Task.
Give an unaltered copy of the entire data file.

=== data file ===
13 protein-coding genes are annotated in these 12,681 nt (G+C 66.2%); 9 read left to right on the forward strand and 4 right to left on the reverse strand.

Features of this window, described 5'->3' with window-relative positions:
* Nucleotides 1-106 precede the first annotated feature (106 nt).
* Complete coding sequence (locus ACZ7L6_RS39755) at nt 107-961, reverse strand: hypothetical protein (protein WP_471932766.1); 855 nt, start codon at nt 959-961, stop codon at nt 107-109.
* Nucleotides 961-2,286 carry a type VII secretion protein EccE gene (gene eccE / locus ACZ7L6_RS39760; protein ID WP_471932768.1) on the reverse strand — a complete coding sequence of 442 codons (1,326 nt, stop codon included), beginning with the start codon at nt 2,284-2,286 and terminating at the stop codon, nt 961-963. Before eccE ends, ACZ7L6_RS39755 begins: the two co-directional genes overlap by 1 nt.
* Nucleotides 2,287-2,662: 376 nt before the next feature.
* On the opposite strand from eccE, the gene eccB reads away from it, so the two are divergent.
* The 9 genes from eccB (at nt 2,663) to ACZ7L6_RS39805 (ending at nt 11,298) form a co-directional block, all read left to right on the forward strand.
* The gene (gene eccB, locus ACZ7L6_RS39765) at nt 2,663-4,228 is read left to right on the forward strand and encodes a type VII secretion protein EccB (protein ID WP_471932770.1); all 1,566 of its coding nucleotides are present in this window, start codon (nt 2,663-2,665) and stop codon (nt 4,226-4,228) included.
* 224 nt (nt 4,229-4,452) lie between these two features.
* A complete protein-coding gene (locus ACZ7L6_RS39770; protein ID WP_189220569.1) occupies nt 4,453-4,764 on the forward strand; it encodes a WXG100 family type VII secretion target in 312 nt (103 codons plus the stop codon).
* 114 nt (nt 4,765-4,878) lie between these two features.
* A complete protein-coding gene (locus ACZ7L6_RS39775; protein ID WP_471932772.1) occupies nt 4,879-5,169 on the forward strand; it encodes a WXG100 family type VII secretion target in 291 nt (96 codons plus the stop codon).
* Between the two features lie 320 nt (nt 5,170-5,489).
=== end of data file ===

13 protein-coding genes are annotated in these 12,681 nt (G+C 66.2%); 9 read left to right on the forward strand and 4 right to left on the reverse strand.

Features of this window, described 5'->3' with window-relative positions:
* Nucleotides 1-106 precede the first annotated feature (106 nt).
* Complete coding sequence (locus ACZ7L6_RS39755) at nt 107-961, reverse strand: hypothetical protein (protein WP_471932766.1); 855 nt, start codon at nt 959-961, stop codon at nt 107-109.
* Nucleotides 961-2,286 carry a type VII secretion protein EccE gene (gene eccE / locus ACZ7L6_RS39760; protein ID WP_471932768.1) on the reverse strand — a complete coding sequence of 442 codons (1,326 nt, stop codon included), beginning with the start codon at nt 2,284-2,286 and terminating at the stop codon, nt 961-963. Before eccE ends, ACZ7L6_RS39755 begins: the two co-directional genes overlap by 1 nt.
* Nucleotides 2,287-2,662: 376 nt before the next feature.
* On the opposite strand from eccE, the gene eccB reads away from it, so the two are divergent.
* The 9 genes from eccB (at nt 2,663) to ACZ7L6_RS39805 (ending at nt 11,298) form a co-directional block, all read left to right on the forward strand.
* The gene (gene eccB, locus ACZ7L6_RS39765) at nt 2,663-4,228 is read left to right on the forward strand and encodes a type VII secretion protein EccB (protein ID WP_471932770.1); all 1,566 of its coding nucleotides are present in this window, start codon (nt 2,663-2,665) and stop codon (nt 4,226-4,228) included.
* 224 nt (nt 4,229-4,452) lie between these two features.
* A complete protein-coding gene (locus ACZ7L6_RS39770; protein ID WP_189220569.1) occupies nt 4,453-4,764 on the forward strand; it encodes a WXG100 family type VII secretion target in 312 nt (103 codons plus the stop codon).
* 114 nt (nt 4,765-4,878) lie between these two features.
* A complete protein-coding gene (locus ACZ7L6_RS39775; protein ID WP_471932772.1) occupies nt 4,879-5,169 on the forward strand; it encodes a WXG100 family type VII secretion target in 291 nt (96 codons plus the stop codon).
* Between the two features lie 320 nt (nt 5,170-5,489).